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Salem College, Winston-Salem, N. C., Friday, September 24, 1948
New Deans, Faculty Arrive
Freshmen Spend Four Days
In Throes Of Orientation
The Freshman swarmed in Sitnday, ^
complete witli baggage, parents and
the New Look, Since they arrived,
the 89 new students have spent this
week attending meetings and meet
ing attendants. Tliey had four full
days of becoming acquainted with
Salem campus, their Senior advisors
;md their own classmates.
Activities got under way Monday
morning with registration of the new
boarding students. Refreshments
were served in the Lay Student ^s
Center to the newcomers and their
parents during the day. At 5 p. m.
T)r. Rondtlialer addressed an assem
bly of all new students and their
guests in Old Chapel. After dinner
all women students met with the of
ficers of the Student Government As
sociation. Nell Penn Watt, presi
dent, spoke and tlie various organi
zation heads on campus were intro
duced. Lr. Jordan met with the |
men students in their own quarters.
The day was highlighted by a party
in the smokehouse of Bitting with j
('iitertainment by Frances Summers,'
Tootsie Gillespie, Frances Tucker'
nnd Joan Hassler who served as mas-;
ter of ceremonies. '
Tuesday's psychological and Eng
lish tests were off set by cool drinks
served by the Home Ec Club. After
vocational interests and personality
inventory tests, the Sights and In
sights and the Salemite entertained
with a coke party in Davy Jones’
Locker. All students gathered at
the fireplace for a supper given by
the A. A., Miss Hunter talked to the
students at 6:45 p. m. and the sen
ior advisors held handbook meetings
at 7 p. m.
Language tests, music theory
placement tests and library orien
tation were the order of the day
Wednesday. Miss Hixson made a
brief talk to the new students at
10 a. m. The senior advisors spon
sored a riotous softball game with
refreshments and the I. R. S. ended
the day with a fine party at 8 p. m.
A lumnae Qet
Jobs Or Men
In Hot War
by Peggy Gray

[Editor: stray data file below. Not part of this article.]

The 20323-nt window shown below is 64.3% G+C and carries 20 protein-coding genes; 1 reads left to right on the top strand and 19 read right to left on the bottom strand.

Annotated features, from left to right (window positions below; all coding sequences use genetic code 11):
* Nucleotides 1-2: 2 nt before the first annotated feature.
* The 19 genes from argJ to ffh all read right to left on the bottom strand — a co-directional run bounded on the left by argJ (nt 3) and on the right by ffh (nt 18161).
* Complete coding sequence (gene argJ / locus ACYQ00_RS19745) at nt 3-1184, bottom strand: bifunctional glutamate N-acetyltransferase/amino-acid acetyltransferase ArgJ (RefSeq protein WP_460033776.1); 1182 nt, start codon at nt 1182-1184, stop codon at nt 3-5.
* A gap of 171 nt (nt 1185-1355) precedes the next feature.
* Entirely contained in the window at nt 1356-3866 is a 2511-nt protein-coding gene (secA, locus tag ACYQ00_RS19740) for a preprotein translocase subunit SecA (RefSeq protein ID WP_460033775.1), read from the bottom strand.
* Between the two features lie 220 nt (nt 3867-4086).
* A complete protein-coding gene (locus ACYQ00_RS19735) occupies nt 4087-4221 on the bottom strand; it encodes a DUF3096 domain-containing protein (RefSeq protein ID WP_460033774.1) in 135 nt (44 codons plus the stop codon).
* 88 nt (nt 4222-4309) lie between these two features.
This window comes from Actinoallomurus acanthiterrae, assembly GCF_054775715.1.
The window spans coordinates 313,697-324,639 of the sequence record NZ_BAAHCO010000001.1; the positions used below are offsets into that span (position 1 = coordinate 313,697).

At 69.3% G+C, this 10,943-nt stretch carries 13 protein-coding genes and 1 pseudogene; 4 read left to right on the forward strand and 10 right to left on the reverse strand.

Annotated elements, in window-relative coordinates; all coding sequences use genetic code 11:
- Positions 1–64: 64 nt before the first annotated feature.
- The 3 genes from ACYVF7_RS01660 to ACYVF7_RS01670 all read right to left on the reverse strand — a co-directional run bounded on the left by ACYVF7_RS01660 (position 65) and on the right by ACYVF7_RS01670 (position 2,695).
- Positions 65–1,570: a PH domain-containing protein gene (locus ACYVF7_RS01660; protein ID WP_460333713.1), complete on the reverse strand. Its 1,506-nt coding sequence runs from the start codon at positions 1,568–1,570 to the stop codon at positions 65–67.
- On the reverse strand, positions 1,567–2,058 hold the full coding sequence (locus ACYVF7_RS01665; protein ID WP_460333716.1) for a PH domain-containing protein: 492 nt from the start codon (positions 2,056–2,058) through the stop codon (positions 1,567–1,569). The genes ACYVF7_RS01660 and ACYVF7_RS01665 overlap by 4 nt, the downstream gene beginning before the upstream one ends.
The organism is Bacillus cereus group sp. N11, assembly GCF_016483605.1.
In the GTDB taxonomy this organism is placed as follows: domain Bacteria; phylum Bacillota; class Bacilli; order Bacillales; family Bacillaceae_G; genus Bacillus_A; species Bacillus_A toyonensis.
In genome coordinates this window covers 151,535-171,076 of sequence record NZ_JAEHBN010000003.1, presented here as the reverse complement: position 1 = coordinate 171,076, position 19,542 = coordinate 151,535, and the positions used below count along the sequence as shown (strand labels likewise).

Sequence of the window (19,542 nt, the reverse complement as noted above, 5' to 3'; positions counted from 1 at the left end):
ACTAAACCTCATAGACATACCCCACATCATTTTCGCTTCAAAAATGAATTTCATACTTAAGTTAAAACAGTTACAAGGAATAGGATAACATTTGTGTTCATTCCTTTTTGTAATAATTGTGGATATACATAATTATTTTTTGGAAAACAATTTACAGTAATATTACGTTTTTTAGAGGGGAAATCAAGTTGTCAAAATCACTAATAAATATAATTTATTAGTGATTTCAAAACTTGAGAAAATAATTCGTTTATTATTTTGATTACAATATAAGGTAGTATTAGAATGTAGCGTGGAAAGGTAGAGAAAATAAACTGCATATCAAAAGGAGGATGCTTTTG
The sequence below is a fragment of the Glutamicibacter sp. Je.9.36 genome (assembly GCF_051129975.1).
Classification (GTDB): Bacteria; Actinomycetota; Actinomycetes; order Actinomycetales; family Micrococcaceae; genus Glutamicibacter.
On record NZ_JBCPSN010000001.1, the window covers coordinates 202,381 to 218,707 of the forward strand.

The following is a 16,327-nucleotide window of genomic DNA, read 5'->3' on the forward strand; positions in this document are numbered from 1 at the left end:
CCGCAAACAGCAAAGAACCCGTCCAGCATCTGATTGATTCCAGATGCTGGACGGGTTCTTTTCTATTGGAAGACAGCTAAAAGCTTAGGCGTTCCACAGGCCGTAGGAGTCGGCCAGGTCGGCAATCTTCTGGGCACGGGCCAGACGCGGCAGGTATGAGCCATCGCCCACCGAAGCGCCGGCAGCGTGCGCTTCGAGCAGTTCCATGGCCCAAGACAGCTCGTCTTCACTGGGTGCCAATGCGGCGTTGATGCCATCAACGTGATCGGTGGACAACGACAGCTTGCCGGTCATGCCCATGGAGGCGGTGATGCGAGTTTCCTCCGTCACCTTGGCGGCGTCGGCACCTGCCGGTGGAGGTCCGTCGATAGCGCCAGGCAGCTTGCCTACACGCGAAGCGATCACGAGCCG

If you are a member of the Class
of ’48 and weren’t a bride or at
least a bridesmaid sometime during
the summer you just don’t rate!
Eleven of our class achieved the
married status. They were Frances
Winslow, Ruby Moye, Ann Millikin,
Lib Price, Marian Alarkland, Page
Daniel, Elaine McNee.ly, Ann Dun-
gan, Barbara Ward, Sal Mills, and
Marilyn AVatson. All of these girls
had begun to make wedding plans
before commencement except Mari
lyn, Sal and Elaine. No one was
too surprised when Marilyn and Sal
became engaged, t
Mary Wells Bunting and Tom
Andrews are having a big wedding
in Bethel, October 2, which should
be a small class reunion as seven
of her eight attendents are Salemites.
Jean Griffin spent most of the
summer buzzing around Nag’s Head
in her new ’49 Ford. Ann Mills was
on the beach at Morehead and Mary
Lou Langhorne has been at Virginia
, Beach all summer.
! Janie Morris toured Europe dur-
; ing the summer.
I Marion Gaither and Margaret Car-
I ter are established in New York
City now. Peggy Davis has been
up there most of the summer work
ing for the Campus Merchandizing
Association. Pinky Carlton has also
established a residence in the City
and the last we heard was job hunt-
Cat Gregory has been working for
the Spartenburg Radio Station. She
and Peggy Davis will go back to
school this fall unless their present
jobs prove too interesting. Ginna
(Continued on page three)
In Death of Miss Stockton
by Ruth Lenkoski
Further tragedy in Palestine has
again made that region the topmost
concern of the world. Count Fowlke
Bernadotte, the Lnited Nations Me
diator for Palestine, and his French
aide, Col. Andre Pierre Serot were
assassinated while making an inspec
tion tour of Jerusalem last Friday.
The Count was sent by the United
Nations last Alay 31 to meditate be
tween the Arabs and Jews. Although
faced with an impossible task the
Count energetically started to ne
gotiate terms and continued until
last week but in vain.
Since Bernadotte’s death the Is
raeli Government has embarked on
a large manhunt seeking the assas
sin. All roads leading in and out of
Jerusalem have been closed as have
the airports. Many menibers of the
Stern Gang, a group of Israeli ex
tremist fighters and suspects of the
crime, have been rounded up and
questioned. If not one of the Stern
gang a member of another extremist
group is believed responsible.
Now with Bernadotte dead, the
beginning of a hot war along the
Arab borders seems quite jirobable.
Snell occasion would further ruin
the chances for world recognition
of the newly formed Government of
Israeli. The Israelis are seeking ad
mission to the United Nations As
sembly. If they should gain admis
sion, the United States would prob
ably grant them two more wishes—
a sizeable reconstruction loan and
diplomatic recognition. The Bern
adotte incident, however, will be a
large factor of argument for those
nations, in the Assembly, that op-
pos^the admission of Israeli, in that
it will prove the Israeli Government
impotent in governing extremist ele
ments in its state. Hence the assas
sination of Count Bernadotte has
darkened the future of the Israeli
by aiding the threat of doubled
danger—the possible outbreak of war
with the Arabs and the loss of
Mr. David Weinland
177 th Session
Rev. David E. AVeinland, former
assistant to the president of Salem